• Realism in Composition and StylePlateau women used two-needle appliqu stitch technique for tightly-beaded curvilinear shapes. Native songbirds and flowers, like the glacier lily on the right, were done in realistic representation. Background (left) is contour style.

  • Boarding School Era and the influence of Victorian esthetics, 1880s-1920s

  • World War I: Indians as Americans

  • Ingenuity and 20th Century Design

  • Continuity of Cultural Identity through Womens Art and EstheticsMother and daughter in ceremonial dress, Flathead Reservation, July, 1906Cornhusk bag from 1940, with 8-point star motf an artistic emblem of cultural identityWomans beaded belt pouch with foliate design, circa 1890-1920

  • Everything that I try to make, I try to make with the utmost quality in mind. I dont approve of making something with a frivolous attitude. Because no matter where that piece goes, I go with it, because I put something [of myself] into it Following traditional aesthetics means you have to strive You have to strive in a sense not for personal worthiness, but for an honoring statement to the Creator for what He has given youto give respect to everything He has provided.

    Joanne Bigcrane, Pend DOreille quill & bead artist, A Song to the Creator, p. 129-132

  • Created by Laura Fergusonfor the Montana Historical SocietyIn conjunction with the temporary exhibit Tradition, Design, Color: Plateau Indian Bags from the Fred Mitchell Collection

    Copyright 2009, Montana Historical Society, Helena, MontanaWith Funding by the Montana Office of Public Instruction

    Montana Historical Society (MHS) Photo Archives Collection 954-553, Mother and daughter, Flathead Reservation, 1906. Photo by R.H. Willcomb.

    Map of tribal areas in 1855. Used with permission, UM Regional Learning Project (map itself) and (the above image) excerpted from Montana, Stories of the Land, (page 124) by Krys Holmes, Montana Historical Society Press, 2008. MHS x1981.67.11 parfleche meat case, circa 1900.MHS 1998.04.189 Small coiled Plateau basket.MHS x1993.17.30 Corn husk bag with cotton string warp, botanical dyes, 1925-1945, Plateau, possibly Nez Perce.MHS x1993.17.30 reverse side of corn husk bag with cotton string warp, apocynum fiber, botanical dyes, 1925-1945, Plateau, possibly Nez Perce.

    MHS #1998.04.74 Cornhusk bag with false embroidery in dyed cornhusk, circa 1880-1900.Left: MHS x1978.46.310, womans cornhusk belt bag, wool yarn imbrication, circa 1890-1900.Center: MHS x1982.19.06, womans cornhusk belt bag, circa 1930, made from larger cornhusk bag from around 1900.Right: MHS x1977.19.25, cornhusk belt bag, dyed husk and wool yarn imbrication, circa 1900, from collection of Frank Linderman.MHS 1946.01.05 Cornhusk-style bag, 1890-1900, jute and/or apocynum fiber, naturally dyed wool yarn. Upper: Detail from MHS 1998.04.178 translucent and faceted seed beads.Lower: Detail from MHS x1961.13.01 greasy, opaque, cut and translucent seed beads.Pony beads reach the Plateau via fur traders by 1810; smaller seed beads arrive around 1840 or so.Top: Front and back of MHS 1998.04.79, small beaded bag in Chippewa or Mtis style.Right: MHS 1988.119.07 Small bag made from uniform sleeve, from Jocko, Montana. Various size beads and shells. Bottom: MHS 1998.04.81 Plateau-style flat handbag beaded in Mtis or Cree style and colors.Left: MHS 1998.04.66, Plateau style beaded bag, overlay stitch, beaded on one side. Circa 1900.Right: MHS x1961.13.01, beaded Kootenai handbag, beaded on one side, circa 1880-1900. Top: Flower motif detail from MHS 1998.04.73, circa 1900-1920, aniline dyed cornhusk or apocynum fibers.Bottom: Flower motif from MHS x1979.14.14, beaded Plateau bag, probably from Flathead reservation.Left: MHS Photo Archives Collection 954-843. Wife and daughter of Chief Sheta-mo-on-e, Yakima and Umatilla, 1900.Upper right: MHSx1955.05.07 Twined handbag, cornhusk and dyed plant fibers, Yakima or Umatilla design. Circa 1910.Lower right: Beaded handbag in realistic floral design, circa 1930. Used with permission from the Fred Mitchell collection.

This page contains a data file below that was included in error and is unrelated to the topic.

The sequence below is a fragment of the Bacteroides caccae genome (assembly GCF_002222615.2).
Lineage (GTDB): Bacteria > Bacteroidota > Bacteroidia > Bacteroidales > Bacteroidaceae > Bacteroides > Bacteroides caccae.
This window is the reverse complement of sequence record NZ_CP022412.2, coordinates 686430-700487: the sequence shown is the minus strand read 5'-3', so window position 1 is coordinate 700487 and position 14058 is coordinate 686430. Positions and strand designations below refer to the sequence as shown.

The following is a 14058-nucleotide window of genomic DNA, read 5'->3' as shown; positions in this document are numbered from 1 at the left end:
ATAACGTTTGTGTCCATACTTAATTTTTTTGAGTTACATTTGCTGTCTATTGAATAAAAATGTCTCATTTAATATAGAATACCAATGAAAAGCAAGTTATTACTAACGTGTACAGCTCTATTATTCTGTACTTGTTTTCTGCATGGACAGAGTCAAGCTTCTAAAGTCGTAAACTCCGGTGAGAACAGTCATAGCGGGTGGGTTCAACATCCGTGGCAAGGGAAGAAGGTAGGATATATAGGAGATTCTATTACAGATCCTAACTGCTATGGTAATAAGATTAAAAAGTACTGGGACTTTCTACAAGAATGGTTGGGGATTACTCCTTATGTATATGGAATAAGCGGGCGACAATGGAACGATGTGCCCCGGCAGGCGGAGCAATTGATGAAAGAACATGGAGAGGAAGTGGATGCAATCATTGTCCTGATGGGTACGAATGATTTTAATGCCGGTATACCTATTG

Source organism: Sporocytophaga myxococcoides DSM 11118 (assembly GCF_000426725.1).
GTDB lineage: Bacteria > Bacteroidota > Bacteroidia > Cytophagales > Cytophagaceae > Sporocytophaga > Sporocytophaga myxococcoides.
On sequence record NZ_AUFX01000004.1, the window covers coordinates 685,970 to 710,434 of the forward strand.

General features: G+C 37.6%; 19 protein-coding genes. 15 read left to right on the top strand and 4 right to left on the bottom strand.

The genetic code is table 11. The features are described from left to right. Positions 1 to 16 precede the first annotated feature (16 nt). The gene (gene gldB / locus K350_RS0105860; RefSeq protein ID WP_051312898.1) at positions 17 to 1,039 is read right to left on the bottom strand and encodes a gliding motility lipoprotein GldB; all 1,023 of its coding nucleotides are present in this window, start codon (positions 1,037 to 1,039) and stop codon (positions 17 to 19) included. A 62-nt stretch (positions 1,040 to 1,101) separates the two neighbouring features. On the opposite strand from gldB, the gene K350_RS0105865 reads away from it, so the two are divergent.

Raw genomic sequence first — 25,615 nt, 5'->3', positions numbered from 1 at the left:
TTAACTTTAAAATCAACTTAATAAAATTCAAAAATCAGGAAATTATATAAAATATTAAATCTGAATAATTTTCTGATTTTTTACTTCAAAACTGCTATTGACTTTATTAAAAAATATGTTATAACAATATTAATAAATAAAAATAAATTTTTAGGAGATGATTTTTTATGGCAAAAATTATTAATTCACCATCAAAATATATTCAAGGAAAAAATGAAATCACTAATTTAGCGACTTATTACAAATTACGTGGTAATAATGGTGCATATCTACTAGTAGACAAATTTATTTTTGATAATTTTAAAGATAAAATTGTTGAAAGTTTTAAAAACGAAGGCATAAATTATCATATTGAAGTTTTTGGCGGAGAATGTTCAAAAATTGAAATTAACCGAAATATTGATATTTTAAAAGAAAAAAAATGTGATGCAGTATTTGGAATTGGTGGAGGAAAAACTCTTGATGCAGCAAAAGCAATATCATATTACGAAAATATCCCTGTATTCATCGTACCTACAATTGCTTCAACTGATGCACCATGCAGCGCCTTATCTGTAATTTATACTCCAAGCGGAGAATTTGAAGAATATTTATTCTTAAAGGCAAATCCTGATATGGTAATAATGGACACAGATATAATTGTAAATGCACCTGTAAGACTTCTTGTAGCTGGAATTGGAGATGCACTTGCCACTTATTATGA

Bottom: MHS small beaded Plateau-style purse in Mtis or Chippewa colors and design. Circa 1880-1890.

    Left: Small beaded handbag with wool trade cloth backing, contour beaded, 1880. Fred Mitchell collection. Used with permission.Right: Beaded bag with birds and flowers, circa 1890, from Fred Mitchell collection. Used with permission. Upper Left: MHS x1979.14.14, reverse side of small beaded bag with irises, circa 1910-1920.Lower left: Beaded bag circa 1920-1930, from the Fred Mitchell collection, used with permission.Center & Right: Plateau bag circa 1900, one side beaded, other false embroidery, from the Fred Mitchell collection, used with permission.Upper left: MHS x1965.12.02 Beaded belt bag with horse and rider, 1940, from the collection of MT